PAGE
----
Erosion concerns rising on Jekyll
The Brunswick News
Nikki Wiley
April 22, 2012

David Egan remembers his favorite vacation spot on Jekyll Island in the 1990s.

When he and his wife, Mindy, co-founders of the Initiative to Protect Jekyll Island, began visiting the state park island before moving there, they rented a house on the north end of the island.

"It was so nice to just be able to walk to the beach," Egan said.

Since then, the beach has moved inland and crossovers have been built for beach access.

Erosion on the north end of the island, including along Driftwood Beach, concerns Egan. "This beach is undergoing massive changes," he said.

A strategy employed 48 years ago to prevent erosion has only made matters worse, Egan said. A revetment composed of so-called Johnson Rocks was put into place at the order of President Lyndon Johnson after Hurricane Dora hit the Golden Isles in 1964.

The rocks - like those on St. Simons Island - have only exacerbated the problem, reflecting wave energy. The continuing erosion poses a concern for island visitors and property owners.

Managers of Villas by the Sea, an oceanside resort on the north end, hired a private firm two years ago to study the effects of erosion along the of beach at the resort's property.

The study in 2010 by Olsen Associates of Jacksonville concluded that the eroded condition of the beach will not correct itself. It noted that although beachfront properties are not in imminent danger and a remedy is not critical, a plan should be initiated soon.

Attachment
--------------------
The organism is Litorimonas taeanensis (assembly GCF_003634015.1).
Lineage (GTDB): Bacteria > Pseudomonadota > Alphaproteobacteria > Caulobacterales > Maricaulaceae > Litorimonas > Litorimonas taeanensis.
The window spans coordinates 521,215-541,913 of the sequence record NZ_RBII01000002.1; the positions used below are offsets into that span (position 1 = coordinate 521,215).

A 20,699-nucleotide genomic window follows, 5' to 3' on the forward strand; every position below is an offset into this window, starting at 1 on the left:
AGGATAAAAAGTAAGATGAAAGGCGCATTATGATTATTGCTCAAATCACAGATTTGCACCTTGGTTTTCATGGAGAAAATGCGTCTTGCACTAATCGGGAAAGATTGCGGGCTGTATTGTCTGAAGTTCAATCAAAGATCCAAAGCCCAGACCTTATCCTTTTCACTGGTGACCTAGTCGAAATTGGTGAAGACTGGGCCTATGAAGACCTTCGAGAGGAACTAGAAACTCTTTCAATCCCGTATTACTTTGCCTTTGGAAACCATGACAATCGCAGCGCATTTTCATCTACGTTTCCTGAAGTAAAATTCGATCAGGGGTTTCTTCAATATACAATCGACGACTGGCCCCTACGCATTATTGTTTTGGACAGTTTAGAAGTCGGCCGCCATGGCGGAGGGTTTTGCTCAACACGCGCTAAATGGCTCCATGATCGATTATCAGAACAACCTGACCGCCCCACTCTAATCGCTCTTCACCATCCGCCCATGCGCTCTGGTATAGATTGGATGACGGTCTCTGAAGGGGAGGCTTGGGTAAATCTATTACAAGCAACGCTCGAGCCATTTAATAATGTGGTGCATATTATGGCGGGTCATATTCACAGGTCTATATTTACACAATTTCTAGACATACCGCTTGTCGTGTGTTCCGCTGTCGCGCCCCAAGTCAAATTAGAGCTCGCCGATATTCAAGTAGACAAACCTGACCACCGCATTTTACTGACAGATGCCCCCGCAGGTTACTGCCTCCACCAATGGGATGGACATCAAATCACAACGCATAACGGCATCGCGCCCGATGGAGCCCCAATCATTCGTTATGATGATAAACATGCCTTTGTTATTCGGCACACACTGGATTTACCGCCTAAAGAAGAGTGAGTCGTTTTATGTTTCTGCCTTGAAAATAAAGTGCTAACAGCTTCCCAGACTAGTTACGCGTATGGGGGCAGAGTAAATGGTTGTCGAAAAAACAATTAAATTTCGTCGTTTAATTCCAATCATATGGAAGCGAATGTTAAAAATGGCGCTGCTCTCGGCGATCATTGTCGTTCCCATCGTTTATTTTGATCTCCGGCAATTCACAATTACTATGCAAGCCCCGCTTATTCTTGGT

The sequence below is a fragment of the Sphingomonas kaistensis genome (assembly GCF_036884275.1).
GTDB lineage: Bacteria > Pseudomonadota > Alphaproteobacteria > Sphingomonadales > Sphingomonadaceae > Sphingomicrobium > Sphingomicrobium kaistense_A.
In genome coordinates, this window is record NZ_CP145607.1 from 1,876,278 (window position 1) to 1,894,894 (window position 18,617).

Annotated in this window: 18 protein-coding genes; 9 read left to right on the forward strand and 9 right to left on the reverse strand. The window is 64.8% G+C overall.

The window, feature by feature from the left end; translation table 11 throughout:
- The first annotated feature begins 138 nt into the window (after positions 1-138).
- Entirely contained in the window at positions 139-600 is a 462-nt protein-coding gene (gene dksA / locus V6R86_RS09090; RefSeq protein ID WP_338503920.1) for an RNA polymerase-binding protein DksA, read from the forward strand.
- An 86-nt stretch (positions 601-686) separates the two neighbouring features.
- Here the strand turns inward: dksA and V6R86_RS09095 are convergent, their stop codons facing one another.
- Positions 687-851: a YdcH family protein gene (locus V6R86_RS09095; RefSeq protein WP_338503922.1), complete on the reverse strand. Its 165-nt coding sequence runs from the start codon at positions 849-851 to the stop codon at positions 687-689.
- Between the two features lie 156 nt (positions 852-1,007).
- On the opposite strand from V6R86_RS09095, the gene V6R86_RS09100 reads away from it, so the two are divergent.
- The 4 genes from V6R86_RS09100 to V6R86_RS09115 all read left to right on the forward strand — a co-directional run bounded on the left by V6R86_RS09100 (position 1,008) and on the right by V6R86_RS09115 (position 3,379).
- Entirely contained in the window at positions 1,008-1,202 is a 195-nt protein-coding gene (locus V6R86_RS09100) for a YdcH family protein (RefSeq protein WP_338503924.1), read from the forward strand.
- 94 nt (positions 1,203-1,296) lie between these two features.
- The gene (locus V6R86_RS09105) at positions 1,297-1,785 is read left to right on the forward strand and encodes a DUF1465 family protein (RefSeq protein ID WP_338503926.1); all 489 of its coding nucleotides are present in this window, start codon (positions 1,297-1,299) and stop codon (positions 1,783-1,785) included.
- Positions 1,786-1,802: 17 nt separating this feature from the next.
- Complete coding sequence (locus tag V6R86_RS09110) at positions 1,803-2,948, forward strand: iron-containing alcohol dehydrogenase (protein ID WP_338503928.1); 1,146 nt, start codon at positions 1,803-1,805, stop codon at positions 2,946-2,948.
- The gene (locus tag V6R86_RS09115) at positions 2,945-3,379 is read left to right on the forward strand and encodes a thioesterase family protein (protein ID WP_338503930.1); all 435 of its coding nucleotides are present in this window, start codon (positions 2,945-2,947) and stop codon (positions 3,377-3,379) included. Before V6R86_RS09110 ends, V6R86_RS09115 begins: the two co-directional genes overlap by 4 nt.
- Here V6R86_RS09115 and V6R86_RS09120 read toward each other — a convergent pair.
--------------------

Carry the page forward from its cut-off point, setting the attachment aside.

One solution it proposed is a large-scale beach nourishment project on a 3.7-mile stretch of shoreline or a strategic relocation.

Beach nourishment would involve taking sand from one area and placing it in another. Strategic relocation would involve rebuilding infrastructure inland, away from the shore.

The plan was presented to the Jekyll Island Authority, which operates the island, but so far that's as far as it's gone. No action has been taken on the recommendation by the authority or by Villas by the Sea.

Ben Carswell, conservation manager for the authority, isn't ready to rule out any plan to lessen erosion, but he says there would be environmental and economic costs to consider if beach nourishment was ever proposed.

Erosion and accretion are natural processes that are common on barrier islands, Carswell said.

"Planning for the way the island moves, which is what all barrier islands do, is something we need to be on top of," Carswell said.

There is little that can be done to prevent erosion in the long-term and what can be done is expensive, said David Kyler, director of the Center for a Sustainable Coast.

"Most attempts to try to engineer solutions to slow it down or stop it only make matters worse," Kyler said.

The Jekyll Island Authority will revisit its master plan, a six-year-old document that guides the management of the island. During the update, task forces will be formed to discuss relevant issues to the island, including environmental planning and sustainability.

Carswell says he expects erosion to be among the topics of concern. "I would be surprised if erosion didn't come up," he said.